Port-au-Prince, July 8, 2016- On the occasion of World Population Day celebrated on Monday, July 11, 2016, the United Nations in Haiti reaffirms its support to the country to invest in youth, especially adolescent girls, as one of the key factors to advance in the Sustainable Development Goals (SDGs) and for the socioeconomic growth of Haiti.
The Secretary of State for Population and UNFPA – together with the other agencies of the United Nations system, the United Nations Volunteers Program and MINUSTAH, are celebrating World Population Day this year around the theme “Invest in adolescent girls ”. The celebration of the event will be held on Monday July 11 in the presence of several government ministers and the UNFPA representative in Haiti.
57% of the Haitian population is under the age of 24 (6.2 out of 10.9 million inhabitants) and this characteristic holds great potential for development and economic growth if young people have access to a good education, health, including sexual and reproductive health, and employment opportunities.
Nevertheless, according to the representative of the United Nations Population Fund (UNFPA), Marielle Sander, investing in the rights of young girls to enable them to plan their families as they wish is essential to take advantage of this growth potential and so that the state is able to facilitate basic services to the population. “For the economic growth and for the development of Haiti, it is very important that every young girl has the right to control her body and her future. Pregnancy by choice, and not by chance ”. Today in Haiti, 11% of adolescent girls have had at least one child.
According to UNFPA studies, every dollar invested in the education of young people in the Caribbean region has a return of 12.7% for each additional year in school. This benefit is even higher for young girls with access to secondary education (18%). The return on investments for the benefit of the population is also visible in the health sector, in which every dollar invested in the training of midwives returns 16 times to the economy of the country.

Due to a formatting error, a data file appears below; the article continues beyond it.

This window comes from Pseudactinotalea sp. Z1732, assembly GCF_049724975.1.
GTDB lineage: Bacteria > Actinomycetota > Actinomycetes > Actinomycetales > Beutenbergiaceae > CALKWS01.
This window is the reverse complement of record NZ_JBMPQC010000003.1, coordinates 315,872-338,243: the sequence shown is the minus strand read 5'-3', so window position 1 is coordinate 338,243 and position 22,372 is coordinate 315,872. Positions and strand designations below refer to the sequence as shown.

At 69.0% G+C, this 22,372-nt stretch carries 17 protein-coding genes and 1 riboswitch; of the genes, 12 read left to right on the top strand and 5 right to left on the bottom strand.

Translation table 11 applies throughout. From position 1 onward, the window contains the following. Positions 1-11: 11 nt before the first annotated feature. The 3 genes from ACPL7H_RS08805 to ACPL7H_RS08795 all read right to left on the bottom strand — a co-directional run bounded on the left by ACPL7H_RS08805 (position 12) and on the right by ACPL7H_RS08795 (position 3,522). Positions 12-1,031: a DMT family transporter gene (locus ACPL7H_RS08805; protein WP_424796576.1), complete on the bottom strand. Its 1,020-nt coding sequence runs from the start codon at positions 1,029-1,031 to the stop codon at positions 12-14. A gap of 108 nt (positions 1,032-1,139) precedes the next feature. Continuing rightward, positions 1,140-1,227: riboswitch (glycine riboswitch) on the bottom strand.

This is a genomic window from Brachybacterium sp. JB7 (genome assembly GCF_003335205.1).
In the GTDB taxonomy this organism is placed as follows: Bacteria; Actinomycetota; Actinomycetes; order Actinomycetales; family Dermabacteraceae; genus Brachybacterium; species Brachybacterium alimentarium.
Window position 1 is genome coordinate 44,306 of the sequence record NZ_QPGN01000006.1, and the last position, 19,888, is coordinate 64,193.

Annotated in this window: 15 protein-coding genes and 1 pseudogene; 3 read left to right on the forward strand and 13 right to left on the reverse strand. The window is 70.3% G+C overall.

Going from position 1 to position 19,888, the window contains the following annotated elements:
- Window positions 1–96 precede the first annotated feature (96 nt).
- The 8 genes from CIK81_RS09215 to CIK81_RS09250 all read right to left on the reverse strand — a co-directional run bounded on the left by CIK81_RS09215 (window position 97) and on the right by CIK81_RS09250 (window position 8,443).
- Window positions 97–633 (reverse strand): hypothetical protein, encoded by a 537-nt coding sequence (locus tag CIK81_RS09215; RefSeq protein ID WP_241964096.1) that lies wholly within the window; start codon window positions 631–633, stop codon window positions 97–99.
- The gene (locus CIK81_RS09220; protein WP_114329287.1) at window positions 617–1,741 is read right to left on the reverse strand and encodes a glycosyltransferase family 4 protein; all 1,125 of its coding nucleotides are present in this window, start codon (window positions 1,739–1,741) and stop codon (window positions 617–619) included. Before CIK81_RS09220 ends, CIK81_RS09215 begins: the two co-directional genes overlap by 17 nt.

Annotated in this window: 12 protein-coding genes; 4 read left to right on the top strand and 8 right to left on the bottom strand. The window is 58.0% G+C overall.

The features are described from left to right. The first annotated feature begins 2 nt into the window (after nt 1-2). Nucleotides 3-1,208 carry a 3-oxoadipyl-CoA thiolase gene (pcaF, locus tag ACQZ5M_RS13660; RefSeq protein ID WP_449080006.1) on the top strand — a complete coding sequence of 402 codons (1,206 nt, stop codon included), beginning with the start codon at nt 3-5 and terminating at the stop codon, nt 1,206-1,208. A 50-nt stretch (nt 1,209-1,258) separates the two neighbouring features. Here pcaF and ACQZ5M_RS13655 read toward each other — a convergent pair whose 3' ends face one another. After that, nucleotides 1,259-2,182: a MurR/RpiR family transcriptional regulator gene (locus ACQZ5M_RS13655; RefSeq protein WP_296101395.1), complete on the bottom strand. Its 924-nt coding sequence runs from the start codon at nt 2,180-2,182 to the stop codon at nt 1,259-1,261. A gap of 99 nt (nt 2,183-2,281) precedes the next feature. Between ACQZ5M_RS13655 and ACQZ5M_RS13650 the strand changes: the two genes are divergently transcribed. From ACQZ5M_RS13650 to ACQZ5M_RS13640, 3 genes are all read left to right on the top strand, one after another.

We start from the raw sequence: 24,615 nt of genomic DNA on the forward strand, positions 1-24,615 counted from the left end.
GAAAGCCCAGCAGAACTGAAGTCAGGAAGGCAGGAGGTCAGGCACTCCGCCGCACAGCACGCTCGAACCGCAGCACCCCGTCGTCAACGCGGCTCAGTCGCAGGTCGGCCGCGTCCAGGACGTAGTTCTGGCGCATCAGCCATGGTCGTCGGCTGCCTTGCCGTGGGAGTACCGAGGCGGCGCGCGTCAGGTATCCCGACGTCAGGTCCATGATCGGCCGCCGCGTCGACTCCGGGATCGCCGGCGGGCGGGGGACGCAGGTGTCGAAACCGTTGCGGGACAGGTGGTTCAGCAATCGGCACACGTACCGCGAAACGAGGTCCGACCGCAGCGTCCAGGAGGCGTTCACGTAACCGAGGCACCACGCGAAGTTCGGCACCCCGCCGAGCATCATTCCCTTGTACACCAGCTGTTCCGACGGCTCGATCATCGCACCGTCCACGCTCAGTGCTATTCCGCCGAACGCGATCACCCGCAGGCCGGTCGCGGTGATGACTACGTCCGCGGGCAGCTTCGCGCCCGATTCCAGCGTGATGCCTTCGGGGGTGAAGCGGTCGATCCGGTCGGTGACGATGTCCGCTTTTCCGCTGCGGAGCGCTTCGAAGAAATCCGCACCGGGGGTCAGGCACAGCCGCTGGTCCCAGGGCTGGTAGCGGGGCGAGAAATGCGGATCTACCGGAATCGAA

With regard to adolescent girls, the United Nations draws attention to the fact that, although they are key actors in development, they are also among the most vulnerable to various challenges including natural disasters, lack of access to basic services, unequal working conditions, environmental degradation, limited access to water and sanitation, as well as water-borne diseases.
The challenges of poverty and unemployment
According to the latest household survey (ECWAS 2012), 6 out of 10.4 million Haitians (59%) live below the poverty line of $ 2.42 per day and over 2.5 million (24%) live below the poverty line of $ 2.42 per day. extreme poverty line of $ 1.23 per day. Haiti is also one of the most unequal countries in the Caribbean region and the planet, where the richest 20% hold over 64% of the country’s total income. These inequalities particularly affect the youngest and, according to the Millennium Development Goals report, young people in the metropolitan area suffer from a record unemployment rate of 57%.
In Haiti, young people aged 10 to 19 represent 21.7% of the population. At this crucial stage of their life, they need to be put in a position to fulfill their potential and have a prosperous, healthy and fulfilled life, believes the United Nations System. Particularly with regard to adolescent girls, specific interventions are necessary to enable them to face certain problems which prevent them from realizing their potential. These barriers include violence and rape, early pregnancy and teenage motherhood. It is also essential to preserve the rights of children and prevent child exploitation. According to the Ministry of Social Affairs and Labor and the latest United Nations reports, more than 200,000 children work in domestic service in Haiti.
Reduce maternal mortality
The United Nations applaud Haiti’s progress in the field of health in recent years, in particular by the 10% reduction in the mortality of children under 5 between 2005 and 2012, as well as the 43% reduction in maternal mortality rate between 1990 and 2013. Nevertheless, the United Nations considers that this progress is not yet sufficient and that there is still a lot of work to be done, since the maternal mortality rate in Haiti is still among the highest in the America and the Caribbean region (380 deaths per 100,000 live births, according to United Nations estimates).